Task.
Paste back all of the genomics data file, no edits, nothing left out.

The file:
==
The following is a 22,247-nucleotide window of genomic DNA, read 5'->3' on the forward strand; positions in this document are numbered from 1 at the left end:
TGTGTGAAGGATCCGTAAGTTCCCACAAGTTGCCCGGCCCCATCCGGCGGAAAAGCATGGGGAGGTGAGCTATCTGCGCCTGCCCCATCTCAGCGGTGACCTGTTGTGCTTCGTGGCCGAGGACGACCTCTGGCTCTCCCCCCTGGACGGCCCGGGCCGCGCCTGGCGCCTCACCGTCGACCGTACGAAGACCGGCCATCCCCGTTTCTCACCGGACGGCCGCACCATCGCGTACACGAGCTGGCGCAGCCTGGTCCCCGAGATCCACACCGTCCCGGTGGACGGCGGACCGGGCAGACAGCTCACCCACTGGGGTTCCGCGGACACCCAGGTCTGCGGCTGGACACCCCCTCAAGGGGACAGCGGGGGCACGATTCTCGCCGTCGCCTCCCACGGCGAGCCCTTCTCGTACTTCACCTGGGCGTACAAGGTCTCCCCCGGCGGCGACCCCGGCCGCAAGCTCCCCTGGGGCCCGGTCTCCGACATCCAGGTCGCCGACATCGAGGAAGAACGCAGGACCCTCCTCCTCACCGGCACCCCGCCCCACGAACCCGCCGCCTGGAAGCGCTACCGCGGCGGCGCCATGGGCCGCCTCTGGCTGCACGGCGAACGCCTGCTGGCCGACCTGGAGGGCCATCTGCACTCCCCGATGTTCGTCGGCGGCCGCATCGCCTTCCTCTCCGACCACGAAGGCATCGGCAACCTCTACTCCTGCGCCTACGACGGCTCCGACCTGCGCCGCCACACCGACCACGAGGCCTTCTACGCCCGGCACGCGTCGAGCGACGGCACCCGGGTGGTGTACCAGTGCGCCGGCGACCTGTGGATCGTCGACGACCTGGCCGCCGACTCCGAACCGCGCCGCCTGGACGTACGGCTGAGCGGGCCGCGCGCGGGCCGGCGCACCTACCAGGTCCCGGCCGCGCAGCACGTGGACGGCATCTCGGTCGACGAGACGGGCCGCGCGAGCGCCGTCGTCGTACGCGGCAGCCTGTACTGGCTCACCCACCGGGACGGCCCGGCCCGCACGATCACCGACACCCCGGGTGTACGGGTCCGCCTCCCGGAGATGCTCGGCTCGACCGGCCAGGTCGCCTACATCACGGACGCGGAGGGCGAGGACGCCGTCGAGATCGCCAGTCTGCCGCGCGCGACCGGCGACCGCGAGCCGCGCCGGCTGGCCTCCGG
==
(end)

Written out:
The following is a 22,247-nucleotide window of genomic DNA, read 5'->3' on the forward strand; positions in this document are numbered from 1 at the left end:
TGTGTGAAGGATCCGTAAGTTCCCACAAGTTGCCCGGCCCCATCCGGCGGAAAAGCATGGGGAGGTGAGCTATCTGCGCCTGCCCCATCTCAGCGGTGACCTGTTGTGCTTCGTGGCCGAGGACGACCTCTGGCTCTCCCCCCTGGACGGCCCGGGCCGCGCCTGGCGCCTCACCGTCGACCGTACGAAGACCGGCCATCCCCGTTTCTCACCGGACGGCCGCACCATCGCGTACACGAGCTGGCGCAGCCTGGTCCCCGAGATCCACACCGTCCCGGTGGACGGCGGACCGGGCAGACAGCTCACCCACTGGGGTTCCGCGGACACCCAGGTCTGCGGCTGGACACCCCCTCAAGGGGACAGCGGGGGCACGATTCTCGCCGTCGCCTCCCACGGCGAGCCCTTCTCGTACTTCACCTGGGCGTACAAGGTCTCCCCCGGCGGCGACCCCGGCCGCAAGCTCCCCTGGGGCCCGGTCTCCGACATCCAGGTCGCCGACATCGAGGAAGAACGCAGGACCCTCCTCCTCACCGGCACCCCGCCCCACGAACCCGCCGCCTGGAAGCGCTACCGCGGCGGCGCCATGGGCCGCCTCTGGCTGCACGGCGAACGCCTGCTGGCCGACCTGGAGGGCCATCTGCACTCCCCGATGTTCGTCGGCGGCCGCATCGCCTTCCTCTCCGACCACGAAGGCATCGGCAACCTCTACTCCTGCGCCTACGACGGCTCCGACCTGCGCCGCCACACCGACCACGAGGCCTTCTACGCCCGGCACGCGTCGAGCGACGGCACCCGGGTGGTGTACCAGTGCGCCGGCGACCTGTGGATCGTCGACGACCTGGCCGCCGACTCCGAACCGCGCCGCCTGGACGTACGGCTGAGCGGGCCGCGCGCGGGCCGGCGCACCTACCAGGTCCCGGCCGCGCAGCACGTGGACGGCATCTCGGTCGACGAGACGGGCCGCGCGAGCGCCGTCGTCGTACGCGGCAGCCTGTACTGGCTCACCCACCGGGACGGCCCGGCCCGCACGATCACCGACACCCCGGGTGTACGGGTCCGCCTCCCGGAGATGCTCGGCTCGACCGGCCAGGTCGCCTACATCACGGACGCGGAGGGCGAGGACGCCGTCGAGATCGCCAGTCTGCCGCGCGCGACCGGCGACCGCGAGCCGCGCCGGCTGGCCTCCGG